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The purple, shiny berry is produced in the southwest tropics of Brazil and it is commonly used for making jams, jellies, drinks and it is also sold as a fresh fruit. Gooseberry skin and pulp contained higher antioxidant activity than other berries such as blueberries and cranberries. Gooseberries contains high levels of phytochemicals, which have been reported in several studies to prevent oxidative stress that can cause cancer and heart disease. Gooseberry skin could potentially be a source of natural colorants and antioxidants for use in food manufacturing.
The fruit grows on small trees about 15-18 feet tall, primarily in Sri Lanka and India. However it is also cultivated in South Africa. The fruit is primarily harvested for making juice. The berries are orange but turn to a deep purple as they ripen. The fruit contains a high concentration of pectin, which makes it . Some refer to the fruit as tropical cranberries.
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As with many dark colored berries the fruit is rich in antioxidants. These are similar benefits that are found by eating blueberries, blackberries, cranberries, and acai. The anti-oxidant characteristics have been helpful in fight conditions such as heart disease and hypertension.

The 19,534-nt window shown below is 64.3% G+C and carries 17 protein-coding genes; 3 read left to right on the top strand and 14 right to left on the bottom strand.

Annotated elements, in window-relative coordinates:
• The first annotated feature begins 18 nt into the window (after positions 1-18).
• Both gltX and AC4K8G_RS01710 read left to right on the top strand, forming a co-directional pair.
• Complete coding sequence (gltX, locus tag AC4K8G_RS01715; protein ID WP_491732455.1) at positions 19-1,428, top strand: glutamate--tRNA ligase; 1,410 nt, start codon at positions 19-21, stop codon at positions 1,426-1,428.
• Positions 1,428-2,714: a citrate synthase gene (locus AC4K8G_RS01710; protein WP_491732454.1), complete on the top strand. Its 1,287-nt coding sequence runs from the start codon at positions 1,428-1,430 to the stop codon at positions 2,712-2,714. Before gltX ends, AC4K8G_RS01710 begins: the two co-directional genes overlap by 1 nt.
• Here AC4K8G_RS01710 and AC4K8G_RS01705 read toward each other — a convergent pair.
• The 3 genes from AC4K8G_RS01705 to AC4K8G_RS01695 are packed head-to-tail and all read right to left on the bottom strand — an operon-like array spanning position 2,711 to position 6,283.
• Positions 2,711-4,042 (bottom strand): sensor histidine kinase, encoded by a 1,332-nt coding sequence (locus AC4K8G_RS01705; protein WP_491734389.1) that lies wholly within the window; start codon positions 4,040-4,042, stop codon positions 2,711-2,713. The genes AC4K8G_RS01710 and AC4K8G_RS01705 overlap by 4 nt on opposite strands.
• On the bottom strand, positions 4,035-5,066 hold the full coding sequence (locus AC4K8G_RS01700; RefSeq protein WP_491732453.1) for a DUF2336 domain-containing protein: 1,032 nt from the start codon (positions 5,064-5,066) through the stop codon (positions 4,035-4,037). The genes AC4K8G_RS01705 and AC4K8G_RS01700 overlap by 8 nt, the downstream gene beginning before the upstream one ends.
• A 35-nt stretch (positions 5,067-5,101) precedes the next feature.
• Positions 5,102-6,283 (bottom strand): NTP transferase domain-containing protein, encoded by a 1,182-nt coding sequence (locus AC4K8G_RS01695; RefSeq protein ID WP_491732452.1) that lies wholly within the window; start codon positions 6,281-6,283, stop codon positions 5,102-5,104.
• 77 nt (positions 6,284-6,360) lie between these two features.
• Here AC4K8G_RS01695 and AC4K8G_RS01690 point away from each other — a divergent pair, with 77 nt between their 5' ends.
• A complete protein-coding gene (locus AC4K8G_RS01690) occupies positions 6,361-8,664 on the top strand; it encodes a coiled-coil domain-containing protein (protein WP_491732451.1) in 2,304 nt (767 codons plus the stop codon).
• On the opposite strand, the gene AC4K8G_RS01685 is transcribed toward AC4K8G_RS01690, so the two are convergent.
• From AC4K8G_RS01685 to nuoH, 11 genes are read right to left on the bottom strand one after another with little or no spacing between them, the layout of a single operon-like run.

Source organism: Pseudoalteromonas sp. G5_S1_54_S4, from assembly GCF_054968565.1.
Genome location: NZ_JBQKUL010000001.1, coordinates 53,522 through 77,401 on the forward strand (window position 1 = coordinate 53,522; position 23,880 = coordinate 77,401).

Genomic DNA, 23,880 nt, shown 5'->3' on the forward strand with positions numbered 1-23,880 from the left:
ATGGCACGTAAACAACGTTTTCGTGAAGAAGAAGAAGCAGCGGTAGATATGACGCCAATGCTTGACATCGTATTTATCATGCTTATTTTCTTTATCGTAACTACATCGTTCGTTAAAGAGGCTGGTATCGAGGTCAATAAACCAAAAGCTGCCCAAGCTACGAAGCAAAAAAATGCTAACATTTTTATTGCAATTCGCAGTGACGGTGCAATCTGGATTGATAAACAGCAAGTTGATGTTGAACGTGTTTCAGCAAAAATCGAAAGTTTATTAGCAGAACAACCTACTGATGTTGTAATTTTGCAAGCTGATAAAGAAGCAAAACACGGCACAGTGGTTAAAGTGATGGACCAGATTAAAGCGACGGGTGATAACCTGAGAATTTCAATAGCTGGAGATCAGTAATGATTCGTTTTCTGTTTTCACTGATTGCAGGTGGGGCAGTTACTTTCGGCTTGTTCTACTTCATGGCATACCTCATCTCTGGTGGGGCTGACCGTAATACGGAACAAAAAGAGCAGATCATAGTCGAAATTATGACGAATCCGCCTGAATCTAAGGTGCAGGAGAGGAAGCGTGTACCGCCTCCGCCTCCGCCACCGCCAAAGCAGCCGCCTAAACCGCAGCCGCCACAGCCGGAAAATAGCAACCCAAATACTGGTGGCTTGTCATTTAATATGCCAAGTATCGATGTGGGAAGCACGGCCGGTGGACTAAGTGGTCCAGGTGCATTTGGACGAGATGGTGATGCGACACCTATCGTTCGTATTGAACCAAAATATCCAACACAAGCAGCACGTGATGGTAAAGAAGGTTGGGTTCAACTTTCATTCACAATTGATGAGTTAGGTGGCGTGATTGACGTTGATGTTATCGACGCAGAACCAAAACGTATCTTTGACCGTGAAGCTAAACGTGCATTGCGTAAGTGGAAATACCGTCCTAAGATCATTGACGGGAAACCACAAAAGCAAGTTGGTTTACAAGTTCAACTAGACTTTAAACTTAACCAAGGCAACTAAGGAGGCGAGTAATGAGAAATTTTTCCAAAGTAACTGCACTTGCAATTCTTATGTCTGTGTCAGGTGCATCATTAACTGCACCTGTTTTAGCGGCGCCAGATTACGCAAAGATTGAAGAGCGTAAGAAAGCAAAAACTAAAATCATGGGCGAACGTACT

These berries can be a great addition to smoothies or salads. The pulp from the berry has been used for jams and jellies. Few people can tolerate to eat the fruit raw due to its bitter taste. Allowing the fruit to ripen allows sugar to develop, cutting the bitter taste. Many compare the tartness to cranberries.
The researchers from Campinas State University in Brazil were the first to study the nutritional composition and antioxidant capacity of gooseberries.
The authors’ study was published by the Institute of Food Technologists (IFT).